Today in History:

113 Series I Volume XLI-II Serial 84 - Price's Missouri Expedition Part II


premised this much, I now state, that you "have" not "rightly understood what was the fact" to which you allude at the supreme court. The court, as such, made no such resolve as you have understood, neither when you have been within or without the city. At the session only one of the associate justices was present; that was Judge Knapp. To transact business two judges must concur, otherwise the court can make no orders, judgments, or decrees to carry effect, except an order for adjournment or of like necessity. Two judges constitute a quorum. When the court opened it made an order fixing the times and place for holding the U. S. terms for the causes arising under the laws of the United States in the third (Judge Knapp's) district. I concurred gladly in the order. I was then desirous to fix the times and places for like purposes in the second and first districts. Judge Knapp refused togo any further in fixing terms, and announced that he had "got all he wanted and what he came for," and that he would transact no more business in the court until General Calreton, commanding this department, should unconditionally and absolutely revoke his orders concerning passports.

An attempt was made by an attorney present to obtain the hearing of in motion in a cause, but Judge Knapp peremptorily and persistingly refused, and thereupon left the bench before the court adjourned. The position assumed and maintained by him was not the position of the court. The chief justice remained silent, except so far as to manifest that he did not concur in the position of the associate justice. The latter made many remarks, sitting upon the bench, to all present, and with much warmth detailing what he claimed to have been unauthorized, tyrannical, and oppressive acts perpetrated by the military in this Territory, and imputing to the military officers in his district and to yourself high and despotic offenses against the Government, the laws and the liberties and rights of the people. On the next day the court again went into session, when Judge Knapp again announced his position and determinations and proposed to adjourn the court, finally, as to that term. He again made some remarks from the bench with much warmth of manner and strength of expression. Attorney-General Clever having attempted to bring some business before the court, and in doing so expressed his opposition to Judge Knapp's unwillingness to proceed with the business, and remarked incidentally that "General Lee was trying to break up the Government and courts," Judge Knapp quickly responded, "And Carleton is helping him and would do it, so he could rule supreme over New Mexico."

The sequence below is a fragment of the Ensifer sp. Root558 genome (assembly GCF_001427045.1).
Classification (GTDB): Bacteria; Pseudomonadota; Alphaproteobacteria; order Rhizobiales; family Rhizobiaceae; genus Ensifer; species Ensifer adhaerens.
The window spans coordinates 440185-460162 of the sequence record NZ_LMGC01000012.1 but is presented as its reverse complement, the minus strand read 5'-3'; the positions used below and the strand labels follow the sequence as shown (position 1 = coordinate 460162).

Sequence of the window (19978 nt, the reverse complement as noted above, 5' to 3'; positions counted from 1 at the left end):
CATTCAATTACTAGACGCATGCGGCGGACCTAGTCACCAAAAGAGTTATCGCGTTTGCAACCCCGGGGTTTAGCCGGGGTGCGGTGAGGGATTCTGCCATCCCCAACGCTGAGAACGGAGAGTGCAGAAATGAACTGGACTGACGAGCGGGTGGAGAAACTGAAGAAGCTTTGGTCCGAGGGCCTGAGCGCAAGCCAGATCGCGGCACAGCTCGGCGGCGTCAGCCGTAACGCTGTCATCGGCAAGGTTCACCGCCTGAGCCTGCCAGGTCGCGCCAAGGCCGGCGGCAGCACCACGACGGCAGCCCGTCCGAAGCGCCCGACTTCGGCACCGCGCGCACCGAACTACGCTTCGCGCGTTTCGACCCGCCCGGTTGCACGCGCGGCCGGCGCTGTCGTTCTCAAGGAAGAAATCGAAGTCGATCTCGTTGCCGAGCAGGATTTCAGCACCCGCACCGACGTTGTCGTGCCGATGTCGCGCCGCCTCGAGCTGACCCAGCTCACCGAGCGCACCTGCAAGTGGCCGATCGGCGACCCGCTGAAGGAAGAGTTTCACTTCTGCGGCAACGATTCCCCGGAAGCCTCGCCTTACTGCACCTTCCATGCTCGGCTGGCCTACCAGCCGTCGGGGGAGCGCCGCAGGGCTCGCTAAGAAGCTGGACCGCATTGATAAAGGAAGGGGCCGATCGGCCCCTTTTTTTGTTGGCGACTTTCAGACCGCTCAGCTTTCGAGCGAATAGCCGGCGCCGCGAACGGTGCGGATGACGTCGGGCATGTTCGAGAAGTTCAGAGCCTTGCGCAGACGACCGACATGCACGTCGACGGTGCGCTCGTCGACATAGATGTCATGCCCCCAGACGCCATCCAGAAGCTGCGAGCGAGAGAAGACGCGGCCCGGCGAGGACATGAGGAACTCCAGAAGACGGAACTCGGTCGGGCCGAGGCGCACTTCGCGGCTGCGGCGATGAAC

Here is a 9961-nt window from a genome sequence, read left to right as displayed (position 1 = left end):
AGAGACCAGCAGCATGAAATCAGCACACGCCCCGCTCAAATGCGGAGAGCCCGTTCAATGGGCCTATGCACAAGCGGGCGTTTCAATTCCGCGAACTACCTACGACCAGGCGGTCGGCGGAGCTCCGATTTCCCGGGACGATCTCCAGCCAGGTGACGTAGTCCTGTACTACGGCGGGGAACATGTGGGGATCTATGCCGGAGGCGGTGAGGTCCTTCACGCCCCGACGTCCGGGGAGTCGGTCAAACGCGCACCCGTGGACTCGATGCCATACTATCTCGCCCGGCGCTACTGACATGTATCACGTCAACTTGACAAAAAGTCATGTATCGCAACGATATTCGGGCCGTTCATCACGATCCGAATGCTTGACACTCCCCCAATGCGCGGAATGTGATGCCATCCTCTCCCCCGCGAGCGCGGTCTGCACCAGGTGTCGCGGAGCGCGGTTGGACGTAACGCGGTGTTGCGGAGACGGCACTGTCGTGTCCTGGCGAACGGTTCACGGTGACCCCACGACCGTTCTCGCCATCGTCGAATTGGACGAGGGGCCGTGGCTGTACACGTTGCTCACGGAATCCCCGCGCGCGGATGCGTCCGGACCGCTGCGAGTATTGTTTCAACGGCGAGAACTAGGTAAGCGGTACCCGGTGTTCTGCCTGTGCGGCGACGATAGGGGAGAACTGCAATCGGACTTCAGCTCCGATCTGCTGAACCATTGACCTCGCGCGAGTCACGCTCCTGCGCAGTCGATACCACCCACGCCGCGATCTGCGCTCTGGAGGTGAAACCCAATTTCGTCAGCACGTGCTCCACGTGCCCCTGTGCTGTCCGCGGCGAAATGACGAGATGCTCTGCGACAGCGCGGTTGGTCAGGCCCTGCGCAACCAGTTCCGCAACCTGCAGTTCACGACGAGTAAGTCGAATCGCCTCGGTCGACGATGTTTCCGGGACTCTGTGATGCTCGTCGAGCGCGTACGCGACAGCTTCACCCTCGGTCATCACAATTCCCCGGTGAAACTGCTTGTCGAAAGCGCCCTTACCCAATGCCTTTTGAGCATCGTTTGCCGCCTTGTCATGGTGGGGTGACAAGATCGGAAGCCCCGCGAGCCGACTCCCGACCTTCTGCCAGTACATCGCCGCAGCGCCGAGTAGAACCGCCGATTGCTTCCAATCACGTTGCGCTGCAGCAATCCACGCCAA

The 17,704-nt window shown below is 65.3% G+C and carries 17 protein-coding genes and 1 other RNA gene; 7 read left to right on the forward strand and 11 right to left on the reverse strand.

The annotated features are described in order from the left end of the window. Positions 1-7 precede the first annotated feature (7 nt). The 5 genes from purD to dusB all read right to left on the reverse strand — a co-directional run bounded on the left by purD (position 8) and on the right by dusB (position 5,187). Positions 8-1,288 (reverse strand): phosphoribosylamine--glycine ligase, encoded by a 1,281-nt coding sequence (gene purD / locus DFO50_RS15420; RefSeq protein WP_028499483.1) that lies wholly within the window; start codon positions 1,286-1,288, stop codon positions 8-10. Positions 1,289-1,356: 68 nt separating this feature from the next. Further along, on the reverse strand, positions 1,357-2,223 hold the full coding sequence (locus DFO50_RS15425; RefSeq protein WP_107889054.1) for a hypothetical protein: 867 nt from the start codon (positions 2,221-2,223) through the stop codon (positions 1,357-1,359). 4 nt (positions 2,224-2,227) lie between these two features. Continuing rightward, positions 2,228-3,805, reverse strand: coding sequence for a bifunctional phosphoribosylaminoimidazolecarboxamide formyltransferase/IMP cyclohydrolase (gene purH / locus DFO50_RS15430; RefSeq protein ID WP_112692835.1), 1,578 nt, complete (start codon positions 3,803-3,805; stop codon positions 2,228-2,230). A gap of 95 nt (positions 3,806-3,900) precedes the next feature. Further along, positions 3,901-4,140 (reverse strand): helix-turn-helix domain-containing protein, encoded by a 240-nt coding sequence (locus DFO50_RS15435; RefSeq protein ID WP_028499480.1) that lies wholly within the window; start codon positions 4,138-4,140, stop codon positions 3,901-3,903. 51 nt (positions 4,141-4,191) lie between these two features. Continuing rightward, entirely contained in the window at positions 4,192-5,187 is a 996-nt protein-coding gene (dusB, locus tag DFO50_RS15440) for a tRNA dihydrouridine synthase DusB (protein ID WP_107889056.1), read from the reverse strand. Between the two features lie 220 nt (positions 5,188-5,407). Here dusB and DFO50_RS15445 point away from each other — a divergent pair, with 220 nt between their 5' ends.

Finding that it was impossible to proceed with the business, as Judge Knapp seemed determined in his position and acted upon his determinations, and that no benefit could result to the Government or litigants by continuing the term any longer, the chief justice remarked that he had no opinions to express nor remarks to make in that place, under such circumstances, upon the matters which had been stated and commenced upon by the associate justice, but should concur in adjourning the term.

In all of Judge' Knapp's remarks with reference to yourself and the military, and in the position he assumed, he acted upon his own individual responsibilities. The subject-matter of his statements and comments was in no way before the court for its decision and action. I neither felt nor saw any obstructions or interference in the way of the court's proceeding with its legitimate business, except the absence of Judge Brocchus, one of the associate justicies.